One of the worst things about lasting anxiety attacks is that they often lock you into the place/state you are in, taking away your chances to take a breath and recover.
When you’re already ‘barely hanging on’, you will always instinctively choose the path of least resistance = the path that will bring less new anxiety. Which will also meant sticking to the ‘normal’ or the ‘routine’ that brought you into the place with anxiety in the first place.
For example, if you had your anxiety attack start during the night and last almost all the way till morning, preventing you from sleeping and making you feel like shit when you’re alarm trying to get you up for work, it would be a logical decision to call in sick and rest at home for a day, or at least take first half of the day off. However, the amount of anxiety involved in ‘picking up the phone to call work and tell them that you’re not feeling well and will take a sick day’ involves 2-3 times more anxiety than ‘make yourself get up and go to work as usual (even though there are people there)’. So you get up, no matter how bad you feel. Because, chances are, the worse you feel, the less chances there are to find strength to pick up the phone.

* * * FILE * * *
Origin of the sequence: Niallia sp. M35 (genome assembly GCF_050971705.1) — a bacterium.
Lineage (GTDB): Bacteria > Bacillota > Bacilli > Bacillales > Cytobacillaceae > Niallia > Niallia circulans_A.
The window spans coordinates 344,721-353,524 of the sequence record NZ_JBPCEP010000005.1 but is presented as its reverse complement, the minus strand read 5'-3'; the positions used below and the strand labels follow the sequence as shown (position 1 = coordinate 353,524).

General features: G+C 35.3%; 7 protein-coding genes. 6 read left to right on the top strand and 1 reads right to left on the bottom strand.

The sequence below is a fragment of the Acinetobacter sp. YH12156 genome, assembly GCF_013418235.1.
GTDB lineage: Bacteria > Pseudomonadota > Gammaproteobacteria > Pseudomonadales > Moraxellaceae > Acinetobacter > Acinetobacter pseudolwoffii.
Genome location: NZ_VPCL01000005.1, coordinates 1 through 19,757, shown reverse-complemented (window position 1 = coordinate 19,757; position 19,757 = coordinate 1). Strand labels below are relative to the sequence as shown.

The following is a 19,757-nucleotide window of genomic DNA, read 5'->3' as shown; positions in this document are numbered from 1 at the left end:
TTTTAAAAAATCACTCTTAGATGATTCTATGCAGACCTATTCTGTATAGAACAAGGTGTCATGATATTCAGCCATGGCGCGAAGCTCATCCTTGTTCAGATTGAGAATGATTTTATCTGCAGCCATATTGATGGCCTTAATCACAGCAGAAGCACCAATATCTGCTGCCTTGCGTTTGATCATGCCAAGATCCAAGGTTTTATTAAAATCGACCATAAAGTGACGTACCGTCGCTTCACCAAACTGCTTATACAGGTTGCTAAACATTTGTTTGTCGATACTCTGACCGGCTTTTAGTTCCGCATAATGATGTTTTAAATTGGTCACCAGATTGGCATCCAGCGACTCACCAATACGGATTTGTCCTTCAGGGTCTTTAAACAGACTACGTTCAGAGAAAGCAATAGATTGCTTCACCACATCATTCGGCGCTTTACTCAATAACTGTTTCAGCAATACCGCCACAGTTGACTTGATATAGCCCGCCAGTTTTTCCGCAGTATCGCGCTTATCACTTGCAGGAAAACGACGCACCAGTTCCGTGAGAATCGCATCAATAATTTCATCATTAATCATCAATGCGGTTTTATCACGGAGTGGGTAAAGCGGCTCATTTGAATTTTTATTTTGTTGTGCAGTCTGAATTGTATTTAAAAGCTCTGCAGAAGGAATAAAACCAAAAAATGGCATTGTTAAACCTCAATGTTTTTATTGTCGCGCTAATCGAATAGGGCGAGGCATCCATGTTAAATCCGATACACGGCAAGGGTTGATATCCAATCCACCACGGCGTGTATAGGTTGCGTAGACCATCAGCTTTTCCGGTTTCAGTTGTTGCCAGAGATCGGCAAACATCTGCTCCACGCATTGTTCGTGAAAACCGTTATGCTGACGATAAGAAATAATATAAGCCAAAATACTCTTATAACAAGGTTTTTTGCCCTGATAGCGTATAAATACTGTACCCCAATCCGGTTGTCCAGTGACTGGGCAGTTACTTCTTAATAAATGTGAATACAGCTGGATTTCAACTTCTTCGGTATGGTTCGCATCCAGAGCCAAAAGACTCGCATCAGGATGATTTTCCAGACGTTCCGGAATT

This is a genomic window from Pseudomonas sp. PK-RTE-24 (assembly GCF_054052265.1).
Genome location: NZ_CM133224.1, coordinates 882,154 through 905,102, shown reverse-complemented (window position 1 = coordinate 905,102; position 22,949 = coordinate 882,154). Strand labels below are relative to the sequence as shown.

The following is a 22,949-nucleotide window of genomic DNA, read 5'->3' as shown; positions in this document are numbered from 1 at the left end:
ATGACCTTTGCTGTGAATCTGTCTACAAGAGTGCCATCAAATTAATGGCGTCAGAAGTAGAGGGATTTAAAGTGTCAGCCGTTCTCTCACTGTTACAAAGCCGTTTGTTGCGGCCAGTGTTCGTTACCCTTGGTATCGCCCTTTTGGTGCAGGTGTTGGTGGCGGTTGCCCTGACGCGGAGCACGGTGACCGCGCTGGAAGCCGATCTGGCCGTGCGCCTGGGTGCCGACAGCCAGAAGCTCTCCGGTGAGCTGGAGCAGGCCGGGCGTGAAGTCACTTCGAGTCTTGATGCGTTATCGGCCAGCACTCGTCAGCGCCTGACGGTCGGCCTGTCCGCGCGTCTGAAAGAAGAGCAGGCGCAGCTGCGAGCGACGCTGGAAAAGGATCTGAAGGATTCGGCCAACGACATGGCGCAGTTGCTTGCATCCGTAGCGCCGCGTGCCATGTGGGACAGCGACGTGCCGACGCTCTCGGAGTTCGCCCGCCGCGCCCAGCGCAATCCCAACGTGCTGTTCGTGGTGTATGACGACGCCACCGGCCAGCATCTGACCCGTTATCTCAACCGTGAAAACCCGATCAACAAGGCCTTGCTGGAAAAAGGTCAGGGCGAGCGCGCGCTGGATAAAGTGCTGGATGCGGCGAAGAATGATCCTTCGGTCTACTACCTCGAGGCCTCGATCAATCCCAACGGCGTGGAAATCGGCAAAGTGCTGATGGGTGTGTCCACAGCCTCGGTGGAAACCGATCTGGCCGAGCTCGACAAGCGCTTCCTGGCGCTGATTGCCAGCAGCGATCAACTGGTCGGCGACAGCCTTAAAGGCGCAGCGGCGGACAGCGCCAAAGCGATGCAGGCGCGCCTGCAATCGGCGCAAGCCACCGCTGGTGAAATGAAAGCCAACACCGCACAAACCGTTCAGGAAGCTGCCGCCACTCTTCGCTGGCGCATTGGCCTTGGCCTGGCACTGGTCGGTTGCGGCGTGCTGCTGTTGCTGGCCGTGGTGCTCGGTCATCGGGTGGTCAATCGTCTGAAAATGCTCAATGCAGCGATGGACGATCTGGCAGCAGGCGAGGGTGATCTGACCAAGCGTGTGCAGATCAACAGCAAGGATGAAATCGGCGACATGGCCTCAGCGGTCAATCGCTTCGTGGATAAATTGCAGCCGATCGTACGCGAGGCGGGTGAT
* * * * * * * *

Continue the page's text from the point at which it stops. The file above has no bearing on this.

The same happens when you’re already at work and have an attack there. On one hand, you’re clearly not well, and your body tells you that it can’t continue on, and you need to get out. On the other hand, breaking the ‘everyday normal’, getting up to explain to people that you need to go home, bringing attention to yourself by doing all that, too often feels like something that will bring more anxiety than you can already handle. So again you sit there trying to imagine which is worse.
Getting out of your anxiety attack by yourself is very difficult, because it feels like quicksand – as in any kind of struggle you imagine attempting seems like it will only suck you deeper. It feels safer to stay still where you are and save your energy. And it’s really hard to know which of the options is actually the correct one this time around.